President Obama's 'wing man' will likely stay on as attorney general until the AP and Fox scandals settle down
So why is Attorney General Eric Holder so cool, calm and seemingly secure in his job?
After all, he is at the center of a burgeoning scandal over the abuse of civil liberties by his Justice Department.
And Justice did not just snoop on anonymous citizens. It monitored more than 20 private phone lines of Associated Press reporters and editors, as well as the phone and email records of Fox News reporter James Rosen in an attempt to plug national security leaks.
Holder said he didn't know anything about Justice going after journalists for reporting classified information but later it was revealed that Holder himself approved the Justice Department investigation of Rosen.
Republicans called for Holder's scalp and even some on the left - Arianna Huffington, Bill Press and former Rep. Dennis Kucinich of Ohio, to name just a few - wanted him gone.
Through it all, Holder has projected a what-me-worry attitude. The idea of leaving his post in shame never seems to have crossed his mind.
During a hearing before the House Judiciary Committee, Holder even went on offense, personally attacking Rep. Darrell Issa, the California Republicans who has been his chief antagonist. He accused the congressman of conducting himself in an "unacceptable and shameful" way.
Friends and observers say there's one big reason for his cool-under-fire response: his close personal friendship with Obama. A few months ago he told radio talk-show host Tom Joyner that he was the president's "wing man."
It's no secret that Holder enjoys the closest relationship to Obama than any cabinet member, and Michelle Obama and Holder's wife, Sharon Malone, are also friends. The two couples go out to dinner from time to time. Michelle Obama, as well as Valerie Jarrett, the president's senior adviser, grew to respect and admire Holder when he served as a senior legal adviser during the 2008 campaign.
Their deep bond also transcends friendship. Obama is the first black president and he chose Holder as the first black attorney general. Malone, an obstetrician, is the sister of the late Vivian Malone Jones, famous for her iconic role in the integration at the University of Alabama.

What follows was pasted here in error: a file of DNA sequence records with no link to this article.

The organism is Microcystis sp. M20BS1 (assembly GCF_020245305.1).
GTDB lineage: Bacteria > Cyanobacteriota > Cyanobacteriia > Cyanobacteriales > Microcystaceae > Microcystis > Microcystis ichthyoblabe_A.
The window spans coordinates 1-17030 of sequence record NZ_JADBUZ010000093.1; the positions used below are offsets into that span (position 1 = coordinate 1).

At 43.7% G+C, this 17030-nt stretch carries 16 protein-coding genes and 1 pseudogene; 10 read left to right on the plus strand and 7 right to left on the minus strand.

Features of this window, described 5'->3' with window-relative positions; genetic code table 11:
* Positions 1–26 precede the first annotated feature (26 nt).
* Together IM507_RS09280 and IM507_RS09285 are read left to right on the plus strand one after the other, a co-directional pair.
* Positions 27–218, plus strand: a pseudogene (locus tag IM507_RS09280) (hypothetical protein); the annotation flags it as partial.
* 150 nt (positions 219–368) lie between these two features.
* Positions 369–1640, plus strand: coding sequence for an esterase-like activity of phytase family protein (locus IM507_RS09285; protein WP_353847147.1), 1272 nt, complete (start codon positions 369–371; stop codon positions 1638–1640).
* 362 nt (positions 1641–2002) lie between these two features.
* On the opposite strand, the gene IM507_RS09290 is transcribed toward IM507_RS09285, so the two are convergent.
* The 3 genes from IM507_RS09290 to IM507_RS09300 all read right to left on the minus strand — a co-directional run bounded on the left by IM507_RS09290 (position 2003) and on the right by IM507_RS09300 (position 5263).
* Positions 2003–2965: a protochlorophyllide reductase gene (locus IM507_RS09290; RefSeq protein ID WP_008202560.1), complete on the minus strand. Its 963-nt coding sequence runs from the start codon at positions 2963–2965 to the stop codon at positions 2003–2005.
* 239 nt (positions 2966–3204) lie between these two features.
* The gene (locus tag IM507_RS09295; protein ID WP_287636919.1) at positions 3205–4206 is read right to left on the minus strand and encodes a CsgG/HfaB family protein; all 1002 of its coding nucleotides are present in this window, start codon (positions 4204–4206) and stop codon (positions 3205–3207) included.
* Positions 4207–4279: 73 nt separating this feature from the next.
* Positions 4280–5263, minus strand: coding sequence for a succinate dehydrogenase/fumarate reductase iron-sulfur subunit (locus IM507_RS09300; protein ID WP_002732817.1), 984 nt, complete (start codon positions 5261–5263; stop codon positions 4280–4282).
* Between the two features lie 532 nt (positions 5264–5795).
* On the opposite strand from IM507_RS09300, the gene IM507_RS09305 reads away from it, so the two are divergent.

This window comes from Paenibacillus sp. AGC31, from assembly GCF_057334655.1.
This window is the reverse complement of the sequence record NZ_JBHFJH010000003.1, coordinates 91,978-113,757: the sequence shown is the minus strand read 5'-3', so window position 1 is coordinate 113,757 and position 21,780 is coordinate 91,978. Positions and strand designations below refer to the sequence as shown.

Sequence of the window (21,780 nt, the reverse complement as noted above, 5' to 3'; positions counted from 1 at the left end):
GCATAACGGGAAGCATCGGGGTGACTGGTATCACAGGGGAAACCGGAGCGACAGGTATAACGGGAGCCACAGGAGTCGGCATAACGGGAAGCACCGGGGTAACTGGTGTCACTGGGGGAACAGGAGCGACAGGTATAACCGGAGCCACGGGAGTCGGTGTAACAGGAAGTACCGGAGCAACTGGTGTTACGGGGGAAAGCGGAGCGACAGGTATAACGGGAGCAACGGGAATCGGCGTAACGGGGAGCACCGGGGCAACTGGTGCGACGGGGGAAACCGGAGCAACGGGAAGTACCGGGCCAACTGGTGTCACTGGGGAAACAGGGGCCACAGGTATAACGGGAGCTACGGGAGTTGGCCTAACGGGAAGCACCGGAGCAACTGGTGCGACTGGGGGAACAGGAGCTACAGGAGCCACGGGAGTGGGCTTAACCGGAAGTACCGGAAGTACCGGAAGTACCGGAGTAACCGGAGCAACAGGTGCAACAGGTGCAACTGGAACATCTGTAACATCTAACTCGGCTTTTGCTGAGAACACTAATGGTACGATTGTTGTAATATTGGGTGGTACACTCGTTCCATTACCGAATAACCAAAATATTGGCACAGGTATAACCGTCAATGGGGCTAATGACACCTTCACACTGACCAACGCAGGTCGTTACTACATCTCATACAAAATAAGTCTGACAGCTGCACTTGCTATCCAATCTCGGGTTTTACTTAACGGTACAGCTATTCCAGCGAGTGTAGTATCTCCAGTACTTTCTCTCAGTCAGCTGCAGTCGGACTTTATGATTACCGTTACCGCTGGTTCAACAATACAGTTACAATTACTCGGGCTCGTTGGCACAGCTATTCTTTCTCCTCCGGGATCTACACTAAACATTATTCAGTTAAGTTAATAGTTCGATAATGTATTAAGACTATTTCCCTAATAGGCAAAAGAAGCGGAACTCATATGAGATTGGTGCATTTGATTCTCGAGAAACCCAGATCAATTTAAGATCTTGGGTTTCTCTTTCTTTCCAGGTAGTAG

"Gov. Wallace blocked her from enrolling, stopping her at the door," said Jamie Gorelick, who preceded Holder as deputy attorney general in the Clinton administration. "That's personal -- that has got to be a central part of how he and Sharon see themselves and what they concern themselves with in their lives."
Holder made no bones about his intentions when he took over at Justice, memorably declaring that the Civil Rights Division was "back in business." But the same fervor has stoked criticism that Holder dropped voter intimidation charges against the New Black Panther Party for racially motivated reasons.
Holder's rocky tenure as attorney general has surprised some in Washington who remember him as a mild-mannered careerist who joined the Justice Department in 1976 and served 12 years as a prosecutor before President Reagan appointed him to be an associate judge on the D.C. Superior Court in 1988.
Five years later, President Clinton plucked him to be U.S. attorney for D.C. where he took over the prosecution on then-Rep. Dan "Rosty" Rostenkowski, the powerful chairman of the Ways and Means Committee who was ultimately charged with 17 counts of corruption.
The goodwill from the right vanished, however, after Holder recommended that Clinton pardon Marc Rich, a billionaire financier who had fled the country rather than face tax evasion charges and making illegal deals with Iran during the hostage crisis. Holder has since said he regrets the decision and was ill-informed, an assertion critics dispute.
Some point to the Rich pardon as an early sign that Holder, despite all his years in Washington, is politically tone deaf.
"Eric is not as political as people think he is - it's sort of shocking," said Joe DiGenova, a prominent Republican who also served as U.S. attorney for D.C. and has known Holder for years and likes him personally.
Others argue Holder is simply taking the hits that Obama would otherwise absorb for the administration's most controversial policies.
"He's the lightning rod for disagreements with the president's policies...part of his job is to deflect controversy from the president," said Bob Bennett, a longtime Washington attorney who represented Rostenkowski in the corruption case.
To the frustration of his critics, the latest string of controversies may actually have extended Holder's tenure as the nation's top lawman. He was never planning to stay for Obama's full two terms and many expected him to step down shortly after Obama's new national security team settled into their roles.
But no one in Washington wants to leave on a low note, and with the media and Congress demanding answers on an array of government spying revelations, Holder will likely be hanging around the halls of Main Justice for months, if not years, to come.